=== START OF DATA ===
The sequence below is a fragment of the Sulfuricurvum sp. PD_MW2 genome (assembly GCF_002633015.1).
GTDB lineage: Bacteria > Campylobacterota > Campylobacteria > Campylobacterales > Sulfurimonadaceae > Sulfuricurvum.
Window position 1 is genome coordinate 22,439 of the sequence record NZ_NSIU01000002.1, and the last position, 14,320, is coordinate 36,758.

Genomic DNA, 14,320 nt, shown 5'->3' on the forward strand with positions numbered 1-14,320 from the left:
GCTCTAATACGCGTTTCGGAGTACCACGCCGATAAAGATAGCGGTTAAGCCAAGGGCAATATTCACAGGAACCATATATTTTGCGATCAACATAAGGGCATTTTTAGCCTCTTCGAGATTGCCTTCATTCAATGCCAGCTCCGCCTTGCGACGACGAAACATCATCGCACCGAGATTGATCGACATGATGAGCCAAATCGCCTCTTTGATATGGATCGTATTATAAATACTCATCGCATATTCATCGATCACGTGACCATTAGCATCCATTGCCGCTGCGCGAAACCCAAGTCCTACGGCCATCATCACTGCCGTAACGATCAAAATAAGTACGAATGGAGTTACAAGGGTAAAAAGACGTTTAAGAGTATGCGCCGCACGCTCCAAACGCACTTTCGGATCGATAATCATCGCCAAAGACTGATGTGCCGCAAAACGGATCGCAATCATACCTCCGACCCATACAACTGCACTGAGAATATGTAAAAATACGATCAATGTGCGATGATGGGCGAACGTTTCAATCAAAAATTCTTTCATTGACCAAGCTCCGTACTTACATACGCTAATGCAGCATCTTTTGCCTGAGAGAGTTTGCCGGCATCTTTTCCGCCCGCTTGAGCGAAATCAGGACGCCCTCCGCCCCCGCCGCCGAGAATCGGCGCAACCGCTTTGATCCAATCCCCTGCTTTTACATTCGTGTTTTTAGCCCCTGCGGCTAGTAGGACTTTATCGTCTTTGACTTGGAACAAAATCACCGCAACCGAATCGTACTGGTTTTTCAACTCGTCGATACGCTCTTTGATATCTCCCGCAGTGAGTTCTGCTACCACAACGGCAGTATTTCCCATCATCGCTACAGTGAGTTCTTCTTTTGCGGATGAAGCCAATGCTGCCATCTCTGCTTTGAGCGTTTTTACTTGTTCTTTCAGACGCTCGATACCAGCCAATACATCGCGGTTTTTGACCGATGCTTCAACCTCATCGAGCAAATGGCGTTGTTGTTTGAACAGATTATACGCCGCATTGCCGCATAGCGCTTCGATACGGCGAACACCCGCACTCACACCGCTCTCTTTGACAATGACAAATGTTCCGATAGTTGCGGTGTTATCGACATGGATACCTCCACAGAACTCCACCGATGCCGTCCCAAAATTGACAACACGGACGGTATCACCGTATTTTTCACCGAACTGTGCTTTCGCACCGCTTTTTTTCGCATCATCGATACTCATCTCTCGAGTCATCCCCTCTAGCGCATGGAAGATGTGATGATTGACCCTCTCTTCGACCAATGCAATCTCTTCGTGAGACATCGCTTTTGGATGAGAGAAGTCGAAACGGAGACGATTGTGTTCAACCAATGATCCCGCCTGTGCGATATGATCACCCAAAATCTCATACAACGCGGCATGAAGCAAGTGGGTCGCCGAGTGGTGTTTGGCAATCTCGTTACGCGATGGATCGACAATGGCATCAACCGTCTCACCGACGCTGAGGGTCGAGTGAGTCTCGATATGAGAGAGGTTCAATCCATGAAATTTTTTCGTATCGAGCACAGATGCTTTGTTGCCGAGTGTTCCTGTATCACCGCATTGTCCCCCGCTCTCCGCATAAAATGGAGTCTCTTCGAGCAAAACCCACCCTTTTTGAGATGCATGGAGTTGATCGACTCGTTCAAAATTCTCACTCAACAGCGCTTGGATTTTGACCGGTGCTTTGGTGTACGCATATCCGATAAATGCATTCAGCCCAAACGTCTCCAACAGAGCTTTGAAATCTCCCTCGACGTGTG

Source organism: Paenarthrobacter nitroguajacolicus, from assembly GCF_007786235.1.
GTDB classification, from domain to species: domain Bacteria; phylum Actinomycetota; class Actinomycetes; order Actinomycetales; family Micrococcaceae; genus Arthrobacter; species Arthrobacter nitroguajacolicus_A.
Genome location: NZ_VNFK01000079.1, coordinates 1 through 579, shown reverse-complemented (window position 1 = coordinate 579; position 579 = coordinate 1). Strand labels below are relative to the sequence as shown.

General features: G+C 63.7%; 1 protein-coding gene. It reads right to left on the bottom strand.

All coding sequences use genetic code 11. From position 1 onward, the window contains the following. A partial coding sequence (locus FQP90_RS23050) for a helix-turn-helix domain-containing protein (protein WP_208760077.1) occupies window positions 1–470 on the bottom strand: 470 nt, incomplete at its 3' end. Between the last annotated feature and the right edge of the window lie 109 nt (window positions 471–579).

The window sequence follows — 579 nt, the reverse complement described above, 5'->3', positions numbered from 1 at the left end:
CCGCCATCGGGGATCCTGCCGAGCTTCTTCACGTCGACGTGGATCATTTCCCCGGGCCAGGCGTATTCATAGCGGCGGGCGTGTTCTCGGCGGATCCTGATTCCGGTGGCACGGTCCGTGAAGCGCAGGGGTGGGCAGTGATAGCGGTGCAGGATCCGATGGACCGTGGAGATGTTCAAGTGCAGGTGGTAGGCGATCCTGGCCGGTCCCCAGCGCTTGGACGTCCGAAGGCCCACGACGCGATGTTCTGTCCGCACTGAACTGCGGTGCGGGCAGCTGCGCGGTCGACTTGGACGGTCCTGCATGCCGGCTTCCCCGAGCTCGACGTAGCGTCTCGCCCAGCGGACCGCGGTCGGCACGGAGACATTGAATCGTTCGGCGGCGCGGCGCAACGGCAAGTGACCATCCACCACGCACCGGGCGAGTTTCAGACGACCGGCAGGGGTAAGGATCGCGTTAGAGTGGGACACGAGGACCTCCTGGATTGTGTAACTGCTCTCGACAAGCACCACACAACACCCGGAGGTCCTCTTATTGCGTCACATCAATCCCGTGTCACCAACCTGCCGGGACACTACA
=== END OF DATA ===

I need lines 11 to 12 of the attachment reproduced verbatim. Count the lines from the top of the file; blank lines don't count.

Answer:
The window sequence follows — 579 nt, the reverse complement described above, 5'->3', positions numbered from 1 at the left end:
CCGCCATCGGGGATCCTGCCGAGCTTCTTCACGTCGACGTGGATCATTTCCCCGGGCCAGGCGTATTCATAGCGGCGGGCGTGTTCTCGGCGGATCCTGATTCCGGTGGCACGGTCCGTGAAGCGCAGGGGTGGGCAGTGATAGCGGTGCAGGATCCGATGGACCGTGGAGATGTTCAAGTGCAGGTGGTAGGCGATCCTGGCCGGTCCCCAGCGCTTGGACGTCCGAAGGCCCACGACGCGATGTTCTGTCCGCACTGAACTGCGGTGCGGGCAGCTGCGCGGTCGACTTGGACGGTCCTGCATGCCGGCTTCCCCGAGCTCGACGTAGCGTCTCGCCCAGCGGACCGCGGTCGGCACGGAGACATTGAATCGTTCGGCGGCGCGGCGCAACGGCAAGTGACCATCCACCACGCACCGGGCGAGTTTCAGACGACCGGCAGGGGTAAGGATCGCGTTAGAGTGGGACACGAGGACCTCCTGGATTGTGTAACTGCTCTCGACAAGCACCACACAACACCCGGAGGTCCTCTTATTGCGTCACATCAATCCCGTGTCACCAACCTGCCGGGACACTACA